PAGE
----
From the Regency era to the end of the 1860s, there was no fashion accessory as versatile and ubiquitous as the shawl. Available in all weights of fabrics, including silk, lace, muslin, and cashmere wool, and priced for all budgets, shawls graced the shoulders of women in every strata of society. They were no less well-represented in art and literature of the day. Shawls were referenced in the novels of such literary luminaries as Elizabeth Gaskell and William Makepeace Thackeray. They were also featured in countless portrait paintings, draping the figures of fashionable 19th century ladies of every age.[…]Continue Reading
“Votaries and observers of fashion, but not her slaves, we follow her through her versatile path; catch her varied attractions, and present her changes to our readers as they pass before us in gay succession.” La Belle Assemblée, 1812.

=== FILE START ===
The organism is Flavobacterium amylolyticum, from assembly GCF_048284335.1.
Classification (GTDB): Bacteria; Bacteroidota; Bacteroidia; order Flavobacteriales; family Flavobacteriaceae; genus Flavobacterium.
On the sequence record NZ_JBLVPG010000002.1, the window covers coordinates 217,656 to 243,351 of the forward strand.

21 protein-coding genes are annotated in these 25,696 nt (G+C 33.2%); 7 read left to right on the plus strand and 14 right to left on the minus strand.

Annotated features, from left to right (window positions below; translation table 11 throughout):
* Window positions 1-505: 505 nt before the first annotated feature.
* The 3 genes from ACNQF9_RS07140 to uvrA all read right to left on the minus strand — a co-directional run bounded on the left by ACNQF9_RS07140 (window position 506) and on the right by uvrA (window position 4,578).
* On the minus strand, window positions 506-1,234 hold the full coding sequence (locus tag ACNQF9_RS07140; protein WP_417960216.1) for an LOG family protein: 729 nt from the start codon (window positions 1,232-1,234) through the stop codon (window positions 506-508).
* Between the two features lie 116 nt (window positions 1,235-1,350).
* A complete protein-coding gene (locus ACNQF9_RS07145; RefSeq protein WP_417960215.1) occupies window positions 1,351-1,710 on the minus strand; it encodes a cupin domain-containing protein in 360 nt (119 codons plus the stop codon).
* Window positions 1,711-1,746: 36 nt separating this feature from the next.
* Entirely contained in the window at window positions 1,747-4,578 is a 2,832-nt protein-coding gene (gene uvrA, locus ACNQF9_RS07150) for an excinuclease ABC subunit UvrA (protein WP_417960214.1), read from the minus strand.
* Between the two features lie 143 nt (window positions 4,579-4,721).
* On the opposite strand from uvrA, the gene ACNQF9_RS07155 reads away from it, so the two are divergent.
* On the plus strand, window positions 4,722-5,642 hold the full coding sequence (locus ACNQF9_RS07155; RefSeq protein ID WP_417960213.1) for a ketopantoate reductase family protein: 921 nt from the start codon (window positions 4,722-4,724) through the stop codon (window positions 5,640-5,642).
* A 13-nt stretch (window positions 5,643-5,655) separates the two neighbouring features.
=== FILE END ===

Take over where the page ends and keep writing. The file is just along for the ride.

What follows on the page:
Somehow, I cannot picture Elizabeth Bennet reclining on the drawing room sofa, idly flipping through the pages of the latest issue of La Belle Assemblée or The Lady’s Magazine. And yet, if she had indulged in a bit of frivolous fashion magazine perusal, what advice might she have read there and what images might she have seen?
Jane Austen’s Pride and Prejudice was first published in 1813. The story itself begins in the year 1811 and concludes at the close of 1812. In June of 1812, Elizabeth Bennet is home at Longbourn, anxiously awaiting the July arrival of her aunt and uncle, Mr. and Mrs. Gardiner, who are to take her travelling in Derbyshire. Whenever Mrs. Gardiner visits Longbourn, she delivers to her country relatives “an account of the present fashions” in London.[…]Continue Reading